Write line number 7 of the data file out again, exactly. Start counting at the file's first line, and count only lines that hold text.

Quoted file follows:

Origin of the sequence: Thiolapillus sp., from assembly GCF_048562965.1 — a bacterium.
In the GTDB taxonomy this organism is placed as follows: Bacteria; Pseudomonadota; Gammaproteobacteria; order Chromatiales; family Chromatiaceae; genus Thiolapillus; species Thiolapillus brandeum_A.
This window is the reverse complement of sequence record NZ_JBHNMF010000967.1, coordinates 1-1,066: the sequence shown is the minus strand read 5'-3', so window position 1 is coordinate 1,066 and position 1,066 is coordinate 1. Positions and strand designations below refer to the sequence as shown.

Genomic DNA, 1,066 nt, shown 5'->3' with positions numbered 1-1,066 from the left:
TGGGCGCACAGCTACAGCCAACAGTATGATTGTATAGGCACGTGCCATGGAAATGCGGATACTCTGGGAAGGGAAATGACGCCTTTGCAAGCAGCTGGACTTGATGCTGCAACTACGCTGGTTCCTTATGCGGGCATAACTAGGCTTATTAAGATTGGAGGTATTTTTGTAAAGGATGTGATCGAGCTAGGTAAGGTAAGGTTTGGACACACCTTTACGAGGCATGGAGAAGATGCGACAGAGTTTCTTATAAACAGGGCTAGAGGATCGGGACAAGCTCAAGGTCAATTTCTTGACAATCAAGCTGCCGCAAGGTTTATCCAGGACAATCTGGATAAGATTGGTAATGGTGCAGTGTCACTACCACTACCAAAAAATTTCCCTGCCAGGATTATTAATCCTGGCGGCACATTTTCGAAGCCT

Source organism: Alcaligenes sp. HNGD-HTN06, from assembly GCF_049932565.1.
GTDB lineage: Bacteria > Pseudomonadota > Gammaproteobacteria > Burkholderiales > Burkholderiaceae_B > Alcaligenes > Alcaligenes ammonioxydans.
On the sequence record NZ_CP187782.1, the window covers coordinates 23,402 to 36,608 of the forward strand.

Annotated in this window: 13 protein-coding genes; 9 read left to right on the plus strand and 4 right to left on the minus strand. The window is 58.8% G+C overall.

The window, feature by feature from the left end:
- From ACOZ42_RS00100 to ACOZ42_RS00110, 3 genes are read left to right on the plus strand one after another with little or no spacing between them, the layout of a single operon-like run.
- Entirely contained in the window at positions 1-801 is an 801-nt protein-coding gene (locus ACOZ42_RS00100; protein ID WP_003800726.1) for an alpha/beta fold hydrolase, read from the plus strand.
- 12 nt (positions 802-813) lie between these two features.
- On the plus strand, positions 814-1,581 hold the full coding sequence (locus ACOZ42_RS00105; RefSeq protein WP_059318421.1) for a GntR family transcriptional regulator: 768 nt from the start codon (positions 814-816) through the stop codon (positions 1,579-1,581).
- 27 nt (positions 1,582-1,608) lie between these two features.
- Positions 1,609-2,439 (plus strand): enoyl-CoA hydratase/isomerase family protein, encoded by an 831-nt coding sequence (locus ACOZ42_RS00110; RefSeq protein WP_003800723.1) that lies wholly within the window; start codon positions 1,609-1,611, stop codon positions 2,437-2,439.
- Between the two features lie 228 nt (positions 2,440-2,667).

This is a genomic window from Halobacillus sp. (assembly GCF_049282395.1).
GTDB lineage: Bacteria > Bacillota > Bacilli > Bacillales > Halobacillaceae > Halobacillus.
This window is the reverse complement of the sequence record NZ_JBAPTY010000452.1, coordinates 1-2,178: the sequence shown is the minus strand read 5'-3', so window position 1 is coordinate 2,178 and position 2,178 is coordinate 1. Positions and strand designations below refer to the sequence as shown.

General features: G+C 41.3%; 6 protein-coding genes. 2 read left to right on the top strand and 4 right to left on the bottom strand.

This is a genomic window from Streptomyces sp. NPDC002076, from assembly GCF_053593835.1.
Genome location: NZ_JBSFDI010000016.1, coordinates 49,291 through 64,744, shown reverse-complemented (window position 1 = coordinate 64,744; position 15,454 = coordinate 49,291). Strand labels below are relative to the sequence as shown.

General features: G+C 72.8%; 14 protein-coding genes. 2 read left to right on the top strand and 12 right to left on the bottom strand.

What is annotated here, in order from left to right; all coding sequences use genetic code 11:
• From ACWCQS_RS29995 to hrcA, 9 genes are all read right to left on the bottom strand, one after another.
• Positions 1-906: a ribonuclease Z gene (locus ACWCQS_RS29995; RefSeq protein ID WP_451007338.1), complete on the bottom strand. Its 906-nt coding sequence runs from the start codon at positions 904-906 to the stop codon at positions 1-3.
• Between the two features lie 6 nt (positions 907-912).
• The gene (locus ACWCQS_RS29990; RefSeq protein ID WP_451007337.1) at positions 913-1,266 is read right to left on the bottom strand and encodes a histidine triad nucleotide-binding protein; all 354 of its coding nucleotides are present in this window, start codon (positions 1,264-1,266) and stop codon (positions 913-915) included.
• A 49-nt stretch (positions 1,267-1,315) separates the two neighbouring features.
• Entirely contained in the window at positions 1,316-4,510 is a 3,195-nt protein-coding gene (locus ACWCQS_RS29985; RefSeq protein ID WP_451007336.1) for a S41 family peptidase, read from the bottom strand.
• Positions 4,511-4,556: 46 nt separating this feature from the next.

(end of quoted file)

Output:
GTDB lineage: Bacteria > Pseudomonadota > Gammaproteobacteria > Burkholderiales > Burkholderiaceae_B > Alcaligenes > Alcaligenes ammonioxydans.